Stem cell transplant halts MS disability progression: study
Stem cell transplants should be performed in young multiple sclerosis (MS) patients before they go through rounds of other treatments as the procedure is most effective if done in the early stage of the disease, a new study suggested.
The researchers also found in the study that patients with relapsing MS enjoy more long-term benefits from stem cell transplants than those suffering secondary progressive MS.
Long-term outcomes after Autologous Hematopoietic Stem Cell Transplantation (AHSCT) were found to be good, with roughly half of all MS patients free of the devastating disease progression at 5 years.
Dr. Sorrel Bickley, the chief of Biomedical Research at the UK-based MS Society, said, “It shows that AHSCT can slow or stop progression for many years, and [that] the treatment is most effective in people with MS who have ‘active inflammation’ in their brain and spinal cord.”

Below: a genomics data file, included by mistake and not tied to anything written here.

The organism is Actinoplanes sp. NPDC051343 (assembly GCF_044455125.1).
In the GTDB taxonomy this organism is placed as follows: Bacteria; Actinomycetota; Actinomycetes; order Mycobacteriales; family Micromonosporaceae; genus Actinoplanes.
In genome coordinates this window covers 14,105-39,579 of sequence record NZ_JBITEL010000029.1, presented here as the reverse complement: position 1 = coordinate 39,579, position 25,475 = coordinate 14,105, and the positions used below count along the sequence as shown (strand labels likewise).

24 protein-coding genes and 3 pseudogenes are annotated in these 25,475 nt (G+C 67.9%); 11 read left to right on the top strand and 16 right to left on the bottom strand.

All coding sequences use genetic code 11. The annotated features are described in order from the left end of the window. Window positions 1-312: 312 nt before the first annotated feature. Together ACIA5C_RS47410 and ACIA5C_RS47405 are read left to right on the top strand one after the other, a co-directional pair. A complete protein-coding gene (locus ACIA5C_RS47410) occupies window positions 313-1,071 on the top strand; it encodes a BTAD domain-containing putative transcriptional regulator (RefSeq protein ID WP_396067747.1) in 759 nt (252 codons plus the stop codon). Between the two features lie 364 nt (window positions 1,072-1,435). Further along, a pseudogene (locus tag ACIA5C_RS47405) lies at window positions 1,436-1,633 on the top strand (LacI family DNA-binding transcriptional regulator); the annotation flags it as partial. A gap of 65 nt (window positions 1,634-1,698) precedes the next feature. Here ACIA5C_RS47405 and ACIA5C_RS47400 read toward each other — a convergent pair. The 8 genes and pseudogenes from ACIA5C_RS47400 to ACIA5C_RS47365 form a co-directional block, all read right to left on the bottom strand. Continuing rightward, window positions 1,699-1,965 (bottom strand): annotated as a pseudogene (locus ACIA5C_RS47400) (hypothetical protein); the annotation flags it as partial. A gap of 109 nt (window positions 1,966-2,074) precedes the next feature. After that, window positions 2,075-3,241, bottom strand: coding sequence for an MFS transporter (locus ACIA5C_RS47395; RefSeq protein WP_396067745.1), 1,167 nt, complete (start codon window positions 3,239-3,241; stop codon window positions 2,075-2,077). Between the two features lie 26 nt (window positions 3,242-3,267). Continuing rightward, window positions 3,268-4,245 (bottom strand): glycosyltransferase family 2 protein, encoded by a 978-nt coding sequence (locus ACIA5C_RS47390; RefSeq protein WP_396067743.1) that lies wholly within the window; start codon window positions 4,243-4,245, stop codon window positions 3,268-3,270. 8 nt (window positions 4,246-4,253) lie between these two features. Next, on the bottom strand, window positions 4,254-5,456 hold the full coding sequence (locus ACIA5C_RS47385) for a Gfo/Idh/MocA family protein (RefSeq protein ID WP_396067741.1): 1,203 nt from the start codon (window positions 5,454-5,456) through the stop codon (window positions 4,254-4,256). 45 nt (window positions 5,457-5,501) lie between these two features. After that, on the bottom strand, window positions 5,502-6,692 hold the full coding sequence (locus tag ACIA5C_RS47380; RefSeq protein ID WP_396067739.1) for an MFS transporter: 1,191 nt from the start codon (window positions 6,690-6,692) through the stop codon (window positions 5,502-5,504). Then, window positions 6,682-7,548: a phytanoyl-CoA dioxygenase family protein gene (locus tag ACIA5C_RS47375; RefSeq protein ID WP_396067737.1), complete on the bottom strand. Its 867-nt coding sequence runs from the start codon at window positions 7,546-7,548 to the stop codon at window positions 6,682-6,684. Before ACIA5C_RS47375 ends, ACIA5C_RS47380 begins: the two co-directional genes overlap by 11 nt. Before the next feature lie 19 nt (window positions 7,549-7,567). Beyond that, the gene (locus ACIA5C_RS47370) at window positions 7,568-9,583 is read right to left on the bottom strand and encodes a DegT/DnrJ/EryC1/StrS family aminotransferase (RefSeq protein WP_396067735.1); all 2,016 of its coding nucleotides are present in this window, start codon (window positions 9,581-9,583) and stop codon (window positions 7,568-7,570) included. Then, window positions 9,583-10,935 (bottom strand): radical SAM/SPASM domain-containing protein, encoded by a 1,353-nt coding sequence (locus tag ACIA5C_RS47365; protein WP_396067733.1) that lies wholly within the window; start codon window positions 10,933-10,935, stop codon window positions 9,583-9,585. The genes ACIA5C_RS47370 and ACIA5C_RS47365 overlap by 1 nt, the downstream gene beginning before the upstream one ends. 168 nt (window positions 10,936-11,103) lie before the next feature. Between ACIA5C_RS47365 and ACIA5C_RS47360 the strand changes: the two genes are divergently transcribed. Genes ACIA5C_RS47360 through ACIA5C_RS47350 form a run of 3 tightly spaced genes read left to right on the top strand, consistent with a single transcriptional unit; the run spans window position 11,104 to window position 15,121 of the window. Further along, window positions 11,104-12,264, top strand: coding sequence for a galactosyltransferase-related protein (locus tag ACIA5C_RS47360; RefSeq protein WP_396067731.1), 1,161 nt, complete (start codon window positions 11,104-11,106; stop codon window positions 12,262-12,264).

The researchers reached the conclusion after the observational study tracked a total of 281 MS patients who underwent the procedure of AHSCT across 25 centers worldwide between 1995 and 2006.
The new research was detailed in the most recent (Feb. 21st) edition of the journal JAMA Neurology.
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